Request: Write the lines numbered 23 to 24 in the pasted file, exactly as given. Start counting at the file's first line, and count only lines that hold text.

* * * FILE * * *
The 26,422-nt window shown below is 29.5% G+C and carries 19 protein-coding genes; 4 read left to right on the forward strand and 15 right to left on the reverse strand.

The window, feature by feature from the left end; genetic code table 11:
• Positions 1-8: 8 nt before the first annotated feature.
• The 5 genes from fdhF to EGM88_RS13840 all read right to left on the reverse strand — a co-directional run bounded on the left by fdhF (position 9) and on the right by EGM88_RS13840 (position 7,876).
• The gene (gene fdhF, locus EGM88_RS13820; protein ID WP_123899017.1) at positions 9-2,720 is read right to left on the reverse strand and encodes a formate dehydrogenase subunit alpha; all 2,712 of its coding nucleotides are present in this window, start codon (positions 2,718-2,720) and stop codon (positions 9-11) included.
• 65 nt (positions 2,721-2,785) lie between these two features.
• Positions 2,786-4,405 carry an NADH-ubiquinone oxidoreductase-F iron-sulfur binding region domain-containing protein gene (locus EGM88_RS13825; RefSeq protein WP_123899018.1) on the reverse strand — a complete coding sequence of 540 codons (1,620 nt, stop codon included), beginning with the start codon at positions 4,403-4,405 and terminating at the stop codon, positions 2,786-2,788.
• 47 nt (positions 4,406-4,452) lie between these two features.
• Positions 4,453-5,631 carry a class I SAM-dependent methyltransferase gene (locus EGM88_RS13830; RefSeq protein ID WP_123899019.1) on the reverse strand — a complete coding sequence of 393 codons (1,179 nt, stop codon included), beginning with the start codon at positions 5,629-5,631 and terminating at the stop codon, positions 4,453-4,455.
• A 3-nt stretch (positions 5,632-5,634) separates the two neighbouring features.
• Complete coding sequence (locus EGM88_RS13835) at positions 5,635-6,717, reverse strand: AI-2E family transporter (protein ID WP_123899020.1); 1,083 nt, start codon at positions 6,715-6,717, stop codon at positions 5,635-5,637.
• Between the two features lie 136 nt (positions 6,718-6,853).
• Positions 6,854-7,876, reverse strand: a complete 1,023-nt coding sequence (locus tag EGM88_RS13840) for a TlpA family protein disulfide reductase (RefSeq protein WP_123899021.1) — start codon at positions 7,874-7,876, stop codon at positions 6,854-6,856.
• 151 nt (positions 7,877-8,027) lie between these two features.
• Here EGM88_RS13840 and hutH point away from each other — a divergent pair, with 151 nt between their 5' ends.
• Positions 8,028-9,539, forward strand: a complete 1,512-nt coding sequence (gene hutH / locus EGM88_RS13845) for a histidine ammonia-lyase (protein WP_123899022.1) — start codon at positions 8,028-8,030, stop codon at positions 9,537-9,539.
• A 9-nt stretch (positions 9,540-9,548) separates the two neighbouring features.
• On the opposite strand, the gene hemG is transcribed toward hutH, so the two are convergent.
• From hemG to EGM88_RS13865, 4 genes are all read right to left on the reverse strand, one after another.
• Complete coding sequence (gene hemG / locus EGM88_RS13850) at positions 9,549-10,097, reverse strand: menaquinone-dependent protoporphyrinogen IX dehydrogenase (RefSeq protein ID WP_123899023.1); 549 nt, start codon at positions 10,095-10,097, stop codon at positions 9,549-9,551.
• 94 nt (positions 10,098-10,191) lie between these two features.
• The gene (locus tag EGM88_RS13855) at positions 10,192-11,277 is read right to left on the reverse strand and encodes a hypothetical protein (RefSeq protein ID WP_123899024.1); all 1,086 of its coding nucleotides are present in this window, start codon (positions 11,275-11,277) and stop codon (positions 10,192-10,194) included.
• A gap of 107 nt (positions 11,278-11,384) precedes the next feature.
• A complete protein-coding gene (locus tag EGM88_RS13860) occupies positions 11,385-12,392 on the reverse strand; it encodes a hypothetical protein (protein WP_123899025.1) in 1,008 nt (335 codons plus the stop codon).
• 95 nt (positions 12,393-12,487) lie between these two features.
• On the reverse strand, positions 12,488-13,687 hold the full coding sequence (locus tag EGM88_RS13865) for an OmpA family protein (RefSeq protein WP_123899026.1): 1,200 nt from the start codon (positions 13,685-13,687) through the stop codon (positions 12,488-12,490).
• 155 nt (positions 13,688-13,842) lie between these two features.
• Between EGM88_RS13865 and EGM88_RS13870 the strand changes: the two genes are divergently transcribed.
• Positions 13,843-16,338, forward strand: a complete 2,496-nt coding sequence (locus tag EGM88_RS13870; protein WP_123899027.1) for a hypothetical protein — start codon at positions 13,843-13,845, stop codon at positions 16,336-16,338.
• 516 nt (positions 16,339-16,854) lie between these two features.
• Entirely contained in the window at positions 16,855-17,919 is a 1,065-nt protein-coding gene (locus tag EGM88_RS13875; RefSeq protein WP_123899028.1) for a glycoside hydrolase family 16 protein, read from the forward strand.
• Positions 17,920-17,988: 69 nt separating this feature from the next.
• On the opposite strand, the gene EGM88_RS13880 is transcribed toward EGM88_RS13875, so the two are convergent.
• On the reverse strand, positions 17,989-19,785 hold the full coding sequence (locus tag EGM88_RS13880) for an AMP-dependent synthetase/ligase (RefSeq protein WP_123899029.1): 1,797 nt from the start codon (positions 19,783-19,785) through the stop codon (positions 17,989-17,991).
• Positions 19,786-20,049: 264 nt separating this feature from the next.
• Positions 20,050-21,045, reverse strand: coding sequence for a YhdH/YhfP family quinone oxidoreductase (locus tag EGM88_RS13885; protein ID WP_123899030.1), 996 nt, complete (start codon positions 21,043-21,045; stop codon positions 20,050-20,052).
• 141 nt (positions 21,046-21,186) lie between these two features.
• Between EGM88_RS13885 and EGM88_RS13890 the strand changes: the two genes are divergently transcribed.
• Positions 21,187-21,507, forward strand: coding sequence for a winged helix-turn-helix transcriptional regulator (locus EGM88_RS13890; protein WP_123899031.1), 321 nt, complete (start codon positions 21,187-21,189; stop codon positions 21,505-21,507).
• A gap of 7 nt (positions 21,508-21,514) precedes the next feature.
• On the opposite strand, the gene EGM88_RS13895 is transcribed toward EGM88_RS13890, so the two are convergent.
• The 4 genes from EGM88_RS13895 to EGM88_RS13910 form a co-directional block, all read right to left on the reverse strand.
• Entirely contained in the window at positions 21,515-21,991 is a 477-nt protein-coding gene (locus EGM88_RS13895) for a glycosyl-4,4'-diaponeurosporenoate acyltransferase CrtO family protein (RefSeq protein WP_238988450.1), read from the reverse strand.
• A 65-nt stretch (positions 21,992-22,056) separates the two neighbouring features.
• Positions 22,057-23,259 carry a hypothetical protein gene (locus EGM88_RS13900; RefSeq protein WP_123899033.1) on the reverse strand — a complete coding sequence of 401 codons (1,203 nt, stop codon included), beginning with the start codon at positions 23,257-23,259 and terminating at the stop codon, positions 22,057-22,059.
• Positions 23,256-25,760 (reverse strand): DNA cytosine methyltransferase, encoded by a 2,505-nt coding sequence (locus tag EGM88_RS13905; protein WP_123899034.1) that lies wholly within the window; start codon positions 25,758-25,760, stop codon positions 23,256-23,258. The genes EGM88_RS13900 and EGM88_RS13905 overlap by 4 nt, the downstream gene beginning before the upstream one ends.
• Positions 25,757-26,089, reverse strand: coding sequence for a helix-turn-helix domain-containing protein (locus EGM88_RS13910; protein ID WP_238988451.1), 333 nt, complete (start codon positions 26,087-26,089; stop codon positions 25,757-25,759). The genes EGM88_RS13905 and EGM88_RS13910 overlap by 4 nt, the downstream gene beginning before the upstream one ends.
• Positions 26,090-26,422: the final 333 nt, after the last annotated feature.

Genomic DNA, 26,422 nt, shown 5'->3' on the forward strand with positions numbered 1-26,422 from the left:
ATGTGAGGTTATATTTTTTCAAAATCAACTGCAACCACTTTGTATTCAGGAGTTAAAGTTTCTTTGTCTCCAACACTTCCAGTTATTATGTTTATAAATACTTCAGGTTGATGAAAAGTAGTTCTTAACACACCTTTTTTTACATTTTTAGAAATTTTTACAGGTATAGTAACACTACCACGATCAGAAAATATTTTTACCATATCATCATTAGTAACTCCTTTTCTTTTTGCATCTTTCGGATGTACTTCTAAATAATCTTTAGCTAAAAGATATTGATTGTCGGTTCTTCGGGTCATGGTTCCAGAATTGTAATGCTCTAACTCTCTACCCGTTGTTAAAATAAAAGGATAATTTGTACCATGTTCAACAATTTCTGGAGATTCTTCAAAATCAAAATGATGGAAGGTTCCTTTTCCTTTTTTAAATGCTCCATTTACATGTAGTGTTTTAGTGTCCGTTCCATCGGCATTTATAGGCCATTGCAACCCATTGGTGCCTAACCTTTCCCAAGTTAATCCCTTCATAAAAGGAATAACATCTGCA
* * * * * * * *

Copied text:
• A gap of 107 nt (positions 11,278-11,384) precedes the next feature.
• A complete protein-coding gene (locus tag EGM88_RS13860) occupies positions 11,385-12,392 on the reverse strand; it encodes a hypothetical protein (protein WP_123899025.1) in 1,008 nt (335 codons plus the stop codon).